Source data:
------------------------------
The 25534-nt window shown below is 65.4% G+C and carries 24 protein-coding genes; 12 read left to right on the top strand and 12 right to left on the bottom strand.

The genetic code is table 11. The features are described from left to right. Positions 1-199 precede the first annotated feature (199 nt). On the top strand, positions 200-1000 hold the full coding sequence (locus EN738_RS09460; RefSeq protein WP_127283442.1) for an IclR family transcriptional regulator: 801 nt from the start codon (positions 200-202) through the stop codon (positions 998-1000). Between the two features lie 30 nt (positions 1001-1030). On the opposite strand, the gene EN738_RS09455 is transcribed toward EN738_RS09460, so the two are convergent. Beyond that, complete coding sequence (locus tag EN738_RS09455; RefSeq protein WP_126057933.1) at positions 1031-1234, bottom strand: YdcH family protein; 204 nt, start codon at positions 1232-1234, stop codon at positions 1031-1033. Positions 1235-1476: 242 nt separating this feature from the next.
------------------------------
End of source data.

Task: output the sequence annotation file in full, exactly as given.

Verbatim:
The 25534-nt window shown below is 65.4% G+C and carries 24 protein-coding genes; 12 read left to right on the top strand and 12 right to left on the bottom strand.

The genetic code is table 11. The features are described from left to right. Positions 1-199 precede the first annotated feature (199 nt). On the top strand, positions 200-1000 hold the full coding sequence (locus EN738_RS09460; RefSeq protein WP_127283442.1) for an IclR family transcriptional regulator: 801 nt from the start codon (positions 200-202) through the stop codon (positions 998-1000). Between the two features lie 30 nt (positions 1001-1030). On the opposite strand, the gene EN738_RS09455 is transcribed toward EN738_RS09460, so the two are convergent. Beyond that, complete coding sequence (locus tag EN738_RS09455; RefSeq protein WP_126057933.1) at positions 1031-1234, bottom strand: YdcH family protein; 204 nt, start codon at positions 1232-1234, stop codon at positions 1031-1033. Positions 1235-1476: 242 nt separating this feature from the next.